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At Nutmeg we use a headless content management system to cut down on development time whenever we build or publish content. So for those of you interested in tech and coding, let’s take a brief look at the mechanics behind it all.

Because rules around money are oftentimes complex and always changing, when it comes to building and publishing content we need to be able to adapt – and quickly. Imagine our frustration then when, in the past, even small changes to Nutmeg webpages required a lot of development effort.

In order for us to make swift changes to the website and free up time for developers to work on other, more exciting projects, we decided to use a headless CMS (content management system).

What is a headless CMS?

Loosely speaking, a CMS is a software application used to manage the creation and modification of digital content. A headless CMS, instead of web page rendering, treats content as data over an API.

For our headless CMS we chose Prismic, which, as stated on their own homepage, “makes your webpage editable for the whole team”.

We decided to use Prismic for the following reasons:

  1. It’s easy to manage as it provides an ideal API for fetching content.
  2. It’s compatible with our Javascript library, React, and has a good integration with Gatsby.js
  3. It features a preview mode, meaning content editors can view changes before deploying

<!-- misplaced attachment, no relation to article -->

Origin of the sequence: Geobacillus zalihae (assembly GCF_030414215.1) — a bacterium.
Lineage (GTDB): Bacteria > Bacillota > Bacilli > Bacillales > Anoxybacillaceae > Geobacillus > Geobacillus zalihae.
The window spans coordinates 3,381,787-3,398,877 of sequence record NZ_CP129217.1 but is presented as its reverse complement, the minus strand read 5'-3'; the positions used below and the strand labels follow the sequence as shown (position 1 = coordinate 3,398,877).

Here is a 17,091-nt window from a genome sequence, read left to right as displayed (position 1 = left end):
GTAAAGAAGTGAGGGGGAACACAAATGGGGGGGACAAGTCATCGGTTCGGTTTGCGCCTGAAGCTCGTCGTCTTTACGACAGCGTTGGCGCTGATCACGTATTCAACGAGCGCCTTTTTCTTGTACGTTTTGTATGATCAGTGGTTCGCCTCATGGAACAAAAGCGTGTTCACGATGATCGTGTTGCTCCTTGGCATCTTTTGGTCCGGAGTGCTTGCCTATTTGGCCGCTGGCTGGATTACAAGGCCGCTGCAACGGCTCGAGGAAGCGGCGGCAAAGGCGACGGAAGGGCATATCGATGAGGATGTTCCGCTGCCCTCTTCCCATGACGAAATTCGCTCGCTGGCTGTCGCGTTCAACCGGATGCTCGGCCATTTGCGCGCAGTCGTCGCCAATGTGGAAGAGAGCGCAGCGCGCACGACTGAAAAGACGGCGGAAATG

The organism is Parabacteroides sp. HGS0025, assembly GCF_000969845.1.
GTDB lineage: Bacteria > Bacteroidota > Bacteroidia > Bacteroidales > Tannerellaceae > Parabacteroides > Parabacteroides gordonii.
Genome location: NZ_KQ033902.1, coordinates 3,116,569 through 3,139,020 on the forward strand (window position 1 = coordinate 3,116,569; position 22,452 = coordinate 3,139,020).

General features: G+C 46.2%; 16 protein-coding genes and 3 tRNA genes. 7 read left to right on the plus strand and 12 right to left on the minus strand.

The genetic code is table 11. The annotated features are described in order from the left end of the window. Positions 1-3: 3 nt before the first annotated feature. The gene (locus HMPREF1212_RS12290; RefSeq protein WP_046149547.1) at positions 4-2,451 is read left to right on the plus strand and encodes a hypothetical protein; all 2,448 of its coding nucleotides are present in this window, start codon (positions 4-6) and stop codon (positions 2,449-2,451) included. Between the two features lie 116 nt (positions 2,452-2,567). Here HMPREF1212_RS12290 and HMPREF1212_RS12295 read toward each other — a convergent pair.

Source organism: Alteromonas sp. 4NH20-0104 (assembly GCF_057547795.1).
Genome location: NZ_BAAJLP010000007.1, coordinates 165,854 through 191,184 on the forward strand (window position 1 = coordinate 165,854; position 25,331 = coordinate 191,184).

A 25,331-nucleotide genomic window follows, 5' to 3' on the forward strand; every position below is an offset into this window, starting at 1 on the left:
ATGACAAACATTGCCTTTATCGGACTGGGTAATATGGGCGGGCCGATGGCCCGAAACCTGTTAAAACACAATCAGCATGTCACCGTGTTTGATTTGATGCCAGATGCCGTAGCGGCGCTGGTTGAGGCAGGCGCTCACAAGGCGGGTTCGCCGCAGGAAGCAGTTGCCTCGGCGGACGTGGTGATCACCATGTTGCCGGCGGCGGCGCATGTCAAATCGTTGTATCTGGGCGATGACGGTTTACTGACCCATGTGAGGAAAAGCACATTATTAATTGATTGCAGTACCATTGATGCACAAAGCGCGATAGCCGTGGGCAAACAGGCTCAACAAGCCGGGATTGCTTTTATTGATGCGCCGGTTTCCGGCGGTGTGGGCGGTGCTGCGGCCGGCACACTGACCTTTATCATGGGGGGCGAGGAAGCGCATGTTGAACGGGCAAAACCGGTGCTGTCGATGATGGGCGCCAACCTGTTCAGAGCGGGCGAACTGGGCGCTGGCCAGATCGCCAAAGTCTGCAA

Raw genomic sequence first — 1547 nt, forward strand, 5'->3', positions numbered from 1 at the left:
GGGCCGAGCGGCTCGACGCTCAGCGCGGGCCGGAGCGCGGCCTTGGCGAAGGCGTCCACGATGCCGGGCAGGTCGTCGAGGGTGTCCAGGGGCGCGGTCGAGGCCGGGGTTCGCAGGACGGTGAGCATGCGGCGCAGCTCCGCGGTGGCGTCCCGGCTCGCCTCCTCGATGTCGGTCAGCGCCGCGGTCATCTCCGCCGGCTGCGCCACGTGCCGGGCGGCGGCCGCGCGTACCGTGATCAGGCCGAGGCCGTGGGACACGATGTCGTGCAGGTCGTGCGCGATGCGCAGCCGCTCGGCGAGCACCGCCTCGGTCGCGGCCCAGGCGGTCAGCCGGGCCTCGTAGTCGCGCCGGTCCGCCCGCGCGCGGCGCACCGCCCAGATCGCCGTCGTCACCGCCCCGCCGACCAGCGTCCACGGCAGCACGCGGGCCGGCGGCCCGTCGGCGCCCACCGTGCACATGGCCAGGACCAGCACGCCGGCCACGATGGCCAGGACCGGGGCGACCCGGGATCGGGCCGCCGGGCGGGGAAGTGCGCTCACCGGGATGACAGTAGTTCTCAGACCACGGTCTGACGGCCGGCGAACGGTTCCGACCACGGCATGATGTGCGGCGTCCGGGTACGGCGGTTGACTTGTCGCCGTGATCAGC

4. It allows us to use the same content and content models across many applications/platforms
  5. It has release scheduling support
  6. It has a user-friendly UI (user interface)

How we build and publish content

To give you a sense of how this all works in practice, let’s look at the Nutmeg homepage.

Let’s first define a key term: ‘Slice’, an API response unit that we fit into a UI component. Each slice has a Repeatable and Non-Repeatable zone, the former being a model for unique content that is presented once only, the latter being one that can be reproduced several times.

This is how the hero slice looks on the homepage.

This is the same slice within Prismic.

This then generates an API response.

Many options to change look and feel

On this slice, the non-repeatable zone is represented by the banner, the text and the hero image. The repeatable zone is represented by the button inside the Hero image.

As you can see, we have many options available to us when changing the look and feel, for example, text alignment, imagery slots, heading sizes, etc. For each webpage we’ll use a number of slices, and in various combinations, to build the page. Below are just a few of the slices we use.

Since our CMS is headless we have no way of using the usual WYSIWYG systems. However, we believe this to be an advantage in that it gives us more flexibility in how content is displayed.

So how can a content editor be sure that what they’ve created is as intended before publishing? Well, Prismic includes a preview mode that automatically updates as and when our editors make changes.

And finally, when all is correct, we can publish.

What does this mean for Nutmeg?

Mechanics aside, the switch to Prismic has empowered our marketing team to take greater ownership of the content at Nutmeg. What’s more, our engineers can now spend time they otherwise would’ve spent tweaking webpages on new and exciting projects.

We’re always looking for new and novel ways to improve our systems and processes. Anyone with great ideas is welcome to bring them to our platform. And if you’re interested in joining us, you’ll find Nutmeg job vacancies on our careers page.

Risk warning

As with all investing, your capital is at risk. The value of your portfolio with Nutmeg can go down as well as up and you may get back less than you invest.